Modeling Pathogenesis of Huntington’s Disease with Inducible Neuroprogenitor Cells
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- Dong, G., Ferguson, J.M., Duling, A.J. et al. Cell Mol Neurobiol (2011) 31: 737. doi:10.1007/s10571-011-9679-0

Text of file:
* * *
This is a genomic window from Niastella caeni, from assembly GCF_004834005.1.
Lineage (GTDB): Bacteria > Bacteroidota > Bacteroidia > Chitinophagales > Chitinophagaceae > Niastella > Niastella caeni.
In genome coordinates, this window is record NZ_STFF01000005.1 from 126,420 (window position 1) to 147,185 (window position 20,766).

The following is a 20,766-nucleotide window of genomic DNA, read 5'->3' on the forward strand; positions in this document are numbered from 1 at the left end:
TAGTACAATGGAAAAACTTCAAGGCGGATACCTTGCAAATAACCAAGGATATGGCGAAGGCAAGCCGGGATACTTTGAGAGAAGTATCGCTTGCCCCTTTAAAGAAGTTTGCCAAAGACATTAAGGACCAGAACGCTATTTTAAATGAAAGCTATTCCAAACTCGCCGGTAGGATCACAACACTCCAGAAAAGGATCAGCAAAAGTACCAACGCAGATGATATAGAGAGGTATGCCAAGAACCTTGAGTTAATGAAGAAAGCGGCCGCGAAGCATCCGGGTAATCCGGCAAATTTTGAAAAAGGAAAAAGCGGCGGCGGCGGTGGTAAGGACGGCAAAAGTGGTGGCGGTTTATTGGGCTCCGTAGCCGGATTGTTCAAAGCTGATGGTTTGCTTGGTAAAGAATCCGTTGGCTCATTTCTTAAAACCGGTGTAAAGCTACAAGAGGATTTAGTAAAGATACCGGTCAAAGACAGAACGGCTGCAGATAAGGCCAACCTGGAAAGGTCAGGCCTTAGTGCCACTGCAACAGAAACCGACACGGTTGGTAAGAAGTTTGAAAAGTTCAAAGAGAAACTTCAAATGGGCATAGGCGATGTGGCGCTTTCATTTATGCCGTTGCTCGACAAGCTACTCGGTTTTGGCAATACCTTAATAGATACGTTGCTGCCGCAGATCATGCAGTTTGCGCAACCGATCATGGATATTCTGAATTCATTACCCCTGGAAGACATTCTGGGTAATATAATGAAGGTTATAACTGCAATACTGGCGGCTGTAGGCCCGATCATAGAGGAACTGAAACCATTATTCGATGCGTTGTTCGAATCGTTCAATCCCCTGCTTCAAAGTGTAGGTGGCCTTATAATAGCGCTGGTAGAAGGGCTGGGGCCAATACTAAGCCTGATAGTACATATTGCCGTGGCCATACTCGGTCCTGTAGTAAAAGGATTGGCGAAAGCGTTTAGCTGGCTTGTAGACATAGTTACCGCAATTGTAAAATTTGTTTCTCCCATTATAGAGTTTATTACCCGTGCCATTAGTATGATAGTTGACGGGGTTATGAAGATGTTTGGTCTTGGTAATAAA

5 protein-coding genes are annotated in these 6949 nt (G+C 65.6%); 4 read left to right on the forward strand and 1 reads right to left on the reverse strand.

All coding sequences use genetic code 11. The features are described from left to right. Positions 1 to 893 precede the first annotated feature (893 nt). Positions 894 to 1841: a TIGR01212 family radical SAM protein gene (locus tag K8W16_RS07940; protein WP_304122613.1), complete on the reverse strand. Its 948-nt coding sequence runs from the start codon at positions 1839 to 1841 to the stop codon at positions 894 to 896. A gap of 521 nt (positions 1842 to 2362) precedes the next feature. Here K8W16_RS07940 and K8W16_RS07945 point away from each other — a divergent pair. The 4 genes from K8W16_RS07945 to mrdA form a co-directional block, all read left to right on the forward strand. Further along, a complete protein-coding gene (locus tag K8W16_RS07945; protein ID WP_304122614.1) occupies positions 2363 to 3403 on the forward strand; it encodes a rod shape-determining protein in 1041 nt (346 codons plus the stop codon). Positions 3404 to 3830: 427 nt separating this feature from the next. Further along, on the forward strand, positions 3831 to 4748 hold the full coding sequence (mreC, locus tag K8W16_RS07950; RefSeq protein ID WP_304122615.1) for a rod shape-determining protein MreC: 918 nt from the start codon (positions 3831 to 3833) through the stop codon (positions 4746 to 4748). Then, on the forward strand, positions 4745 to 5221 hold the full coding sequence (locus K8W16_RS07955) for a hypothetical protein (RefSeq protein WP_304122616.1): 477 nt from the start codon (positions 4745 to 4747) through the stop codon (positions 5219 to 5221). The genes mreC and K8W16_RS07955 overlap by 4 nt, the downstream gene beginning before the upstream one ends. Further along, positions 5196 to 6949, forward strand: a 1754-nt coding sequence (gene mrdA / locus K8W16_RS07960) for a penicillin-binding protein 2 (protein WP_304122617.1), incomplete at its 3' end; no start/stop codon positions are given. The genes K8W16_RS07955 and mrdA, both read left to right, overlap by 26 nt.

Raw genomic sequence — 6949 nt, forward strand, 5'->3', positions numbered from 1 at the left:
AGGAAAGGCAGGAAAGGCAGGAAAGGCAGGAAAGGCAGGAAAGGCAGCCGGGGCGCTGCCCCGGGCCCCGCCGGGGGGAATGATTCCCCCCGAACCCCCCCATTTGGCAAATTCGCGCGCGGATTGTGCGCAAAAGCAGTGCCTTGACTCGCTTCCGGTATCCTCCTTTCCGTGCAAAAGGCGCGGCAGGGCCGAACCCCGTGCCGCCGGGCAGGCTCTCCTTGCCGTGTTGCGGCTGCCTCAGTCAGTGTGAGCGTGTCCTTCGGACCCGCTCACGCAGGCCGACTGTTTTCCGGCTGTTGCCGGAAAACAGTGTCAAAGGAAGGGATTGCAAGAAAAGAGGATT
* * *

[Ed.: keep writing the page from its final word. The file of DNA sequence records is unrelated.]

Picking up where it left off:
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Huntington’s disease (HD) is caused by an abnormal expansion of CAG trinucleotide repeats encoding polyglutamine (polyQ) in the first exon of the huntingtin (htt) gene. Despite considerable efforts, the pathogenesis of HD remains largely unclear due to a paucity of models that can reliably reproduce the pathological characteristics of HD. Here, we report a neuronal cell model of HD using the previously established tetracycline regulated rat neuroprogenitor cell line, HC2S2. Stable expression of enhanced green fluorescence protein tagged htt exon 1 (referred to as 28Q and 74Q, respectively) in the HC2S2 cells did not affect rapid neuronal differentiation. However, compared to the cells expressing wild type htt, the cell line expressing mutant htt showed an increase in time-dependent cell death and neuritic degeneration, and displayed increased vulnerability to oxidative stress. Increased protein aggregation during the process of neuronal aging or when the cells were exposed to oxidative stress reagents was detected in the cell line expressing 74Q but not in its counterpart. These results suggest that the neuroprogenitor cell lines mimic the major neuropathological characteristics of HD and may provide a useful tool for studying the neuropathogenesis of HD and for high throughput screening of therapeutic compounds.